Experience. Knowledge. Dedication. Aggressive Advocacy On Your Side SCHEDULE A CONSULTATION

Who Gets the Pets in a Divorce?

Douglas A. Ball Attorney at Law Nov. 7, 2023

A man shares a house with his palm with images of property, children and petsThere’s almost no aspect of your life that isn’t disrupted during the process of a divorce. When two lives have been intertwined in a marriage and now need to come apart, you’ll be tasked with dividing everything you own. This includes making difficult decisions such as who gets to keep the house, car, or other assets, deciding whether any alimony will be paid, not to mention agreeing on a child custody or child support arrangement if you have kids. 

Along these lines, what many people worry over when getting a divorce is who will get custody of the pets after the separation. For many people, pets are just as much a part of the family as anyone else and figuring out who they’ll live with can be a difficult and heartbreaking process. To learn more about this process or for help with any of your divorce needs, call Douglas A. Ball Attorney at Law today. From his home office in Batavia, Ohio, Attorney Ball is able to represent clients throughout Batavia County, Clermont County, Hamilton County, Brown County, and Warren County.  

Pets and Divorce in Ohio  

One question that comes up over and over again when two spouses separate is, “Who gets to keep the pets in a divorce?” Although pets are often treated like one of the family, under Ohio law, pets are considered personal property and will be treated as such during a separation. This means that like other assets that need to be divided, pets like dogs and cats (or even livestock) will also be addressed in the same way, as there is no official “pet custody” law. 

This can understandably be a difficult pill to swallow for many pet owners who feel as connected and protective of their animals as they would a child. There are some states, like New York, Alaska, and Illinois, that have passed laws that treat determining who gets custody of the pets in much the same way for a child. But so far, Ohio has not gone in this direction. Because of this getting the support of a divorce attorney can help advocate for you in and out of court, with the goal that your best interests are protected, including keeping your pet.  

Marital vs. Separate Property 

Because the family cat or dog (or other animal) is considered property in the eyes of the law, this is how the judge will look at it should you need court intervention. To understand how this will work, you’ll need to know how property division works in Ohio and specifically the difference between marital property and separate property.  

Marital property refers to any property or assets that are acquired after you are married. In most cases, property is still considered “marital” even if only one spouse bought or earned it. For example, most income earned during a marriage is categorized as marital property even though only one spouse worked for it. There are cases, however, in which assets like inheritance or profits earned on an investment can be considered “separate” even if they were acquired during the marriage.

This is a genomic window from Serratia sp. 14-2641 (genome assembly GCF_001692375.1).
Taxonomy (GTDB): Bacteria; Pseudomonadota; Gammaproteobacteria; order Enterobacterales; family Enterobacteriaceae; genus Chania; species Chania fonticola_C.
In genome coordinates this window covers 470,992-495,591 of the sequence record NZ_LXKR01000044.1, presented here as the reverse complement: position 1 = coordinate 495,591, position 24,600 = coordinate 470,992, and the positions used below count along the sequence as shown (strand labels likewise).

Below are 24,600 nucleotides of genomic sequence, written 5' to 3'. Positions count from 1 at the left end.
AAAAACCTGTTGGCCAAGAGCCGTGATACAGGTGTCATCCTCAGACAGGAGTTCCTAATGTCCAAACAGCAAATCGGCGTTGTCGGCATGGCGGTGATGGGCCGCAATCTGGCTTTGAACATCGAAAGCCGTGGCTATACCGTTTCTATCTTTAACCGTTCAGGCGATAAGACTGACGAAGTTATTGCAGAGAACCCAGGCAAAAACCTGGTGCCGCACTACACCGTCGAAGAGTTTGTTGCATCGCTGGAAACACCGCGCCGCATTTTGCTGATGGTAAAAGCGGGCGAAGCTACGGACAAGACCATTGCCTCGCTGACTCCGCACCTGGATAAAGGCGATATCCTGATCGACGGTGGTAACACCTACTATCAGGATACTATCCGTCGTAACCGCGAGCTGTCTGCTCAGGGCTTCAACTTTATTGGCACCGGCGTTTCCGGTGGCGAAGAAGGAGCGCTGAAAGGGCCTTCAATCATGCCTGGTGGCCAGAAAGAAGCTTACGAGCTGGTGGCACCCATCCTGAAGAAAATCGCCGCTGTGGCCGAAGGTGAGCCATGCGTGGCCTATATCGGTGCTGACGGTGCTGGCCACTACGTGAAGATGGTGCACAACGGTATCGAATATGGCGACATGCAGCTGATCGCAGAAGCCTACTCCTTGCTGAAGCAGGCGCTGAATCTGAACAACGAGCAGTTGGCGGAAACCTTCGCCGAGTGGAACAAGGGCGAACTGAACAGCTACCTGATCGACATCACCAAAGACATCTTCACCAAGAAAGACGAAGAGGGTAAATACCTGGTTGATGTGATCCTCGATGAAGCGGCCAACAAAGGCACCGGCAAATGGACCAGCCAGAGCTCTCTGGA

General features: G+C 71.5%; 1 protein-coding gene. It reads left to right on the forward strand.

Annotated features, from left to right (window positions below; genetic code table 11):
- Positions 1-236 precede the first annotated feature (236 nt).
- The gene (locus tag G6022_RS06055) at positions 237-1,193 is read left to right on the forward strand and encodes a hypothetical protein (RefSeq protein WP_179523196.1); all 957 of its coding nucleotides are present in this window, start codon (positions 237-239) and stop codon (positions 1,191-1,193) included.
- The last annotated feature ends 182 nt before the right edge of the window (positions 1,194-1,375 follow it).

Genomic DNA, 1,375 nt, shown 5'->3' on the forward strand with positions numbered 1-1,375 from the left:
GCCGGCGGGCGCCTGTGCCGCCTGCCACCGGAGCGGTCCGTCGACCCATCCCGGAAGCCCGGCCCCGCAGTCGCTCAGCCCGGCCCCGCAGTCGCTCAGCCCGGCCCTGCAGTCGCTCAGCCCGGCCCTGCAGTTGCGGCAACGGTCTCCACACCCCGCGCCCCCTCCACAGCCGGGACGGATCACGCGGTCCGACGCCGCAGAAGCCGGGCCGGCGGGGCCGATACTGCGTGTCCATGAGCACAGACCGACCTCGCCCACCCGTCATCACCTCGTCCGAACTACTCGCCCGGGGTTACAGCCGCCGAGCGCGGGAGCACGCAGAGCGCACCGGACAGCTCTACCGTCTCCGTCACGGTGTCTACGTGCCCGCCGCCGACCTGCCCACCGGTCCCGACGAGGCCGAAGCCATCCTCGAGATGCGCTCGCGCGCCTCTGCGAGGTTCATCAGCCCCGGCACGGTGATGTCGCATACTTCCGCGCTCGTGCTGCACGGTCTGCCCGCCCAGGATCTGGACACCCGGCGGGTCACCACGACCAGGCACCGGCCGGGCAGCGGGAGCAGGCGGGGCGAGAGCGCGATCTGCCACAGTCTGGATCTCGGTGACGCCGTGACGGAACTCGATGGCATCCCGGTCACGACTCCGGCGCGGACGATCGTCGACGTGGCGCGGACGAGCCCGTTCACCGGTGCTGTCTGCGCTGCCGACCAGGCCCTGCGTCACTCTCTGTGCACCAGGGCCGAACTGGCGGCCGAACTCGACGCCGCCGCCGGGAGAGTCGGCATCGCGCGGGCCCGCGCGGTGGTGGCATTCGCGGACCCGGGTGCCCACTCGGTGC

Separate property refers to any assets that were obtained before the marriage began or in some cases after the marriage, though this is rare. Examples of separate property also include gifts that you received that were only intended for you, assets you obtained after a legal separation, or income received from a rental property that you purchased before your marriage. 

Factors the Court Will Consider  

Ohio is also considered an equitable distribution state, which means that marital property isn’t always divided exactly 50/50 and is instead divided fairly. When deciding who should get the family pet, a judge will consider several factors: 

  • who originally purchased the pet 

  • who was mainly responsible (both in their daily tasks and financially) for its care and upkeep 

  • whether each spouse actually wants the pet 

  • how well each spouse would be able to care for the pet 

  • whether either spouse’s work schedule would interfere with their ability to care for a pet 

Ultimately, the goal is to promote the best interests of both the pet and the owner, avoiding situations where it might be placed in an environment that could negatively impact its health or well-being. As a result, the court's decision on pet custody in Ohio strives to ensure that the pet can continue to receive the love and care it deserves while accommodating the circumstances of the divorcing spouses. 

Working Out a Settlement Agreement  

If you can’t work out an agreement with your spouse, the best thing you can do is hire a family law attorney to help. Oftentimes, a lawyer can act as a mediator to help the couple have productive conversations and eventually come to an agreement on their own. This will almost always be faster and less expensive than asking the courts to step in.  

Sole or Joint Ownership  

You have two main options for ownership: sole and joint. If you decide on sole ownership, this means one partner will be the main caretaker of the pet, and depending on your agreement, the other partner may be granted visitation time. If you decide on joint ownership, you will have to divide the time the pet spends with each partner as much as you would a child.  

Your Pets Are Important. Learn Your Rights to Ownership.

If you’d like to sit down with an experienced divorce attorney in Ohio to talk about your questions and concerns about how to decide custody of pets, contact Douglas A. Ball Attorney at Law in Batavia, Ohio. With Attorney Ball’s assistance, you can work toward a resolution that prioritizes the well-being and care of your cherished pet while addressing any legal complexities that may arise during the divorce process. Don’t face it alone, and reach out now.